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Wisconsin governor race tightest in the nation

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Chicago Tribune
WASHINGTON — The race for governor in Wisconsin — featuring incumbent Gov. Scott Walker, who is often mentioned as a potential Republican presidential candidate — remains locked in a dead heat, the state’s leading pollster reported Wednesday.
Walker became a hero to many conservative Republicans and the target of a Democratic recall effort after he won passage of legislation early in his tenure that curtailed collective bargaining rights for public employee unions.
His victory in the recall campaign catapulted Walker into the top ranks of Republican political figures, and he has made little secret of his interest in a possible presidential bid. The state’s sharply polarized politics have been carefully watched by analysts as an indicator of national trends.
Before running for higher office Walker must face voters in November, and the outcome remains very much up in the air, according to the latest Marquette Law School Poll, which has a strong record of forecasting elections in one of the nation’s most closely divided states.
The latest poll shows Walker narrowly trailing his Democratic challenger, Mary Burke, among those most likely to vote, with 49 percent for Burke and 47 percent for Walker. But among all registered voters, Walker has the lead, by a similarly narrow 47 percent to 44 percent. The race has been locked in a dead heat all summer, making it the tightest gubernatorial contest in the nation.
Unlike most other states, Democrats have a slight edge in Wisconsin in the percentage of their partisans saying they are “certain” to vote in November, the poll showed. The two sides were equal in enthusiasm about voting, again a contrast with the GOP edge in most of the country.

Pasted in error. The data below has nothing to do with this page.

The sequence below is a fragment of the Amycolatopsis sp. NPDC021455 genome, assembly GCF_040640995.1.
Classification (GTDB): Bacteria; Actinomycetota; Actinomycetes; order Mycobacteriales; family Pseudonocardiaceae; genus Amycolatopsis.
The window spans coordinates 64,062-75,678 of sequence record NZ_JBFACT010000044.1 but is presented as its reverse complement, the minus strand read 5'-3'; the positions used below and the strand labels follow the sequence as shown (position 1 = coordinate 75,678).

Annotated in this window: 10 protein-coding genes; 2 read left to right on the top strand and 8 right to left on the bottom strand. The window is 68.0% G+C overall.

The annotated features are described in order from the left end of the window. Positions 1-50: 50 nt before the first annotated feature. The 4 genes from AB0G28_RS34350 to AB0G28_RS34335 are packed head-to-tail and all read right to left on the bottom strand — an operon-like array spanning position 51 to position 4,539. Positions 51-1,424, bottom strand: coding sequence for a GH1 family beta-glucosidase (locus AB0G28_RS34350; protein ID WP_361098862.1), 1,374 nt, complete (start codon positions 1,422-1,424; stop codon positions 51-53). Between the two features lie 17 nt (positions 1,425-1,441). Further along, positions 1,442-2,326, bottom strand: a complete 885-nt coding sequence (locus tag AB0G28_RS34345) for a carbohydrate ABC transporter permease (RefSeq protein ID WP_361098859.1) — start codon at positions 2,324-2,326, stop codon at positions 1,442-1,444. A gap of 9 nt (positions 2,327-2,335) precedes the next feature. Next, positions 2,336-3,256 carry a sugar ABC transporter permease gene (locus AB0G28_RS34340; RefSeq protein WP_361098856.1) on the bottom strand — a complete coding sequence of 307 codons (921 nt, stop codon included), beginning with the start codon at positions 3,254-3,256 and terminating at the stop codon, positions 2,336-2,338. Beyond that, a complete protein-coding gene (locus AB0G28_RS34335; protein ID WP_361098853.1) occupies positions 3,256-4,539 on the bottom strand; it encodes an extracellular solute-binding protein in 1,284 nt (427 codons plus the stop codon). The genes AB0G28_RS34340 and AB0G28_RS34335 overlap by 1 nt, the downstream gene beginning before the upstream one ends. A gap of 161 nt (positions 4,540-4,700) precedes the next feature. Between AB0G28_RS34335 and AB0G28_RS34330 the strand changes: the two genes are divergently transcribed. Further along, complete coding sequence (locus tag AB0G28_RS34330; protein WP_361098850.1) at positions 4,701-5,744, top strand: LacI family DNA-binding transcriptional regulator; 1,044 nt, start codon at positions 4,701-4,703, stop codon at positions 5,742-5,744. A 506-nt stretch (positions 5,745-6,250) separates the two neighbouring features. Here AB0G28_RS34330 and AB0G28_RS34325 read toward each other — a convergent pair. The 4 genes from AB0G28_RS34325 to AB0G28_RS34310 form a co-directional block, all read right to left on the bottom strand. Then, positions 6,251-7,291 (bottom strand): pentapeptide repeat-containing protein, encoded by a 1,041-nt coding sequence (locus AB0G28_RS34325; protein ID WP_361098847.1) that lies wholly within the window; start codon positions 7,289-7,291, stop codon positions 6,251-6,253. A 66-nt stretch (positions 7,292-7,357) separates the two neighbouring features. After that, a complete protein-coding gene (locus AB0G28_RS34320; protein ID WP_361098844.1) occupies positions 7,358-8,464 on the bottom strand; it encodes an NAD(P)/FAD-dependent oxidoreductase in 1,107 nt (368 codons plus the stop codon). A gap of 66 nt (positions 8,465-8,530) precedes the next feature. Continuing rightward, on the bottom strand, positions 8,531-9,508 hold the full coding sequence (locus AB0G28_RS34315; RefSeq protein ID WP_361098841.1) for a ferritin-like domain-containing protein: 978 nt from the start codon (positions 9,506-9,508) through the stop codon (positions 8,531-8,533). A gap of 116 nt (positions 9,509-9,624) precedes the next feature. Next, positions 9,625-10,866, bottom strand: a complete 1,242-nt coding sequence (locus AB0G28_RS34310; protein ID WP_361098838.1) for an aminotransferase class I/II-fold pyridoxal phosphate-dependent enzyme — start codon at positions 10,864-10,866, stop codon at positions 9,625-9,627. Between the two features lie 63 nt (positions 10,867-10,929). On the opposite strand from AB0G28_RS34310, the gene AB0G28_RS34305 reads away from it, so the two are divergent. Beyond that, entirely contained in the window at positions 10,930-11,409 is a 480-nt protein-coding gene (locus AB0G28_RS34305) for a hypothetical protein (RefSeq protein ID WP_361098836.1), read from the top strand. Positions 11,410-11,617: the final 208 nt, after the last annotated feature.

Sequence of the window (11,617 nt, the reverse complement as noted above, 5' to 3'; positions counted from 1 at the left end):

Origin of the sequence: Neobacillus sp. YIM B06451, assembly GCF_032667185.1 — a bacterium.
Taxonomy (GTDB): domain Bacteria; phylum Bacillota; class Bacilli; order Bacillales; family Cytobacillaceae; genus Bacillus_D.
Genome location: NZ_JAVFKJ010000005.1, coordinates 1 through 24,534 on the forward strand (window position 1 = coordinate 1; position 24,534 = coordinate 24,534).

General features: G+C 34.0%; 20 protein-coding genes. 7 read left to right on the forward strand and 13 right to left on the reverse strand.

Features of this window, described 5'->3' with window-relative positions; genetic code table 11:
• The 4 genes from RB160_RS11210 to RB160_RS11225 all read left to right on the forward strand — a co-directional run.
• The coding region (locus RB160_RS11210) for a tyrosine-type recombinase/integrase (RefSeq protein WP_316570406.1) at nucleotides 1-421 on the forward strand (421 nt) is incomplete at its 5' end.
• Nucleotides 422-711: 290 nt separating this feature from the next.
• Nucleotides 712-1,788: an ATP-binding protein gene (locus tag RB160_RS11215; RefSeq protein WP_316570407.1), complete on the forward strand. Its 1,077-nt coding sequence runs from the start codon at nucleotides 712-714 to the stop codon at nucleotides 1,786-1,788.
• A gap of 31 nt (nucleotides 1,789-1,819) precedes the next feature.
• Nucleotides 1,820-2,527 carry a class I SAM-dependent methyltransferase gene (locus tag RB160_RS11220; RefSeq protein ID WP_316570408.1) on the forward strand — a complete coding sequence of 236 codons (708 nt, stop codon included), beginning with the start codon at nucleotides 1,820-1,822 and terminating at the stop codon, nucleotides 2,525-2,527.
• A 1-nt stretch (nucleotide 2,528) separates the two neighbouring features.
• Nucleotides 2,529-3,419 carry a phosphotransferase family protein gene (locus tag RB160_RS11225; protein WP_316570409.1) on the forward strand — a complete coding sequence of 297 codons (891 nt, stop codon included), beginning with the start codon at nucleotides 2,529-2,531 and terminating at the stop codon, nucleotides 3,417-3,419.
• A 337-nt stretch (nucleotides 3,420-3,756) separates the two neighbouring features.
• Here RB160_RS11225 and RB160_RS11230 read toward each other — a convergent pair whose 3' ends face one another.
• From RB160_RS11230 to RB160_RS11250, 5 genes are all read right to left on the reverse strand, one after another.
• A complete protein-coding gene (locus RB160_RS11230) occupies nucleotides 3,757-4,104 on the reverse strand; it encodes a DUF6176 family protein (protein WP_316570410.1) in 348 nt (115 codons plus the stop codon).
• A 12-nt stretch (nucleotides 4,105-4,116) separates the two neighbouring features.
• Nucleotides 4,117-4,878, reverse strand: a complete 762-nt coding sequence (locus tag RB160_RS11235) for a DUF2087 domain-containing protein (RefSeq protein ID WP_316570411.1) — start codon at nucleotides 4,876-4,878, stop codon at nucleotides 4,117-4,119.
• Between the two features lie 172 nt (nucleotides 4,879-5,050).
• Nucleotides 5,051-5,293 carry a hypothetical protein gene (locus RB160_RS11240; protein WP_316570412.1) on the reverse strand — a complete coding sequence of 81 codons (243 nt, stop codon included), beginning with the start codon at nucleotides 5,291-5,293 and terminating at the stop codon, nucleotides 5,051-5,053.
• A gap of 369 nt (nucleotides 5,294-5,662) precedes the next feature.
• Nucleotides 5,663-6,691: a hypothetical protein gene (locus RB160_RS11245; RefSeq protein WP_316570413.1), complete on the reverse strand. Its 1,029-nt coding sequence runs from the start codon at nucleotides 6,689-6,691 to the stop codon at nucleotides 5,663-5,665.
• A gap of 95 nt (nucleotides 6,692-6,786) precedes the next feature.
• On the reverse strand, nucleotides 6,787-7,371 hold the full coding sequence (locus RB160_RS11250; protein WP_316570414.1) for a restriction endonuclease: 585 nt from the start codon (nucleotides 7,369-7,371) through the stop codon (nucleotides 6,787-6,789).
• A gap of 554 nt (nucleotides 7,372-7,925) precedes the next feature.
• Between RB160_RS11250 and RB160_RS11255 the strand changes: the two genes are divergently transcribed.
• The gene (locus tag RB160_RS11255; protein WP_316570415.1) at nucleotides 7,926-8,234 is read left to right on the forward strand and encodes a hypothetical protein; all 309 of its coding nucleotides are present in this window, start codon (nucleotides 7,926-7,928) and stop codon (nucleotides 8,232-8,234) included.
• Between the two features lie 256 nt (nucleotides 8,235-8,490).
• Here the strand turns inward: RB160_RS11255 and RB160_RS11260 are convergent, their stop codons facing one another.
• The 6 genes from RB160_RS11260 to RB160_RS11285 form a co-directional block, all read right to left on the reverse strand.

The state’s voters remain sharply divided over Walker, with 48 percent having a favorable view of him and 48 percent unfavorable. Overwhelmingly, by 68 percent to 28 percent, voters say he is “able to get things done” — his signature claim. But voters don’t necessarily like what he does. Half the state’s voters say he does not “care about people like you,” with 45 percent saying he does care.
Burke, a former state official and an executive at the Trek bicycle company, which her family owns, is less well known than Walker, but also has roughly equal numbers viewing her favorably or unfavorably.
The Democrat has avoided refighting the union issue, which dominated the recall campaign in 2012. Instead, she has hammered at Walker’s record in improving the state’s economy, saying he has failed to meet the goal he set of creating 250,000 jobs in his first term. Walker now takes credit for having created about 100,000 jobs.
The poll indicates Burke has gained some traction on the jobs argument. Nearly half the state’s voters, 48 percent, say Wisconsin is “lagging” other states in job creation, a number that has grown noticeably during the summer.
The Marquette poll was conducted Aug. 21-24. It has a margin of error of plus or minus 3.5 percentage points for the full sample of registered voters and 4.1 percentage points for the subset of respondents deemed most likely to vote.
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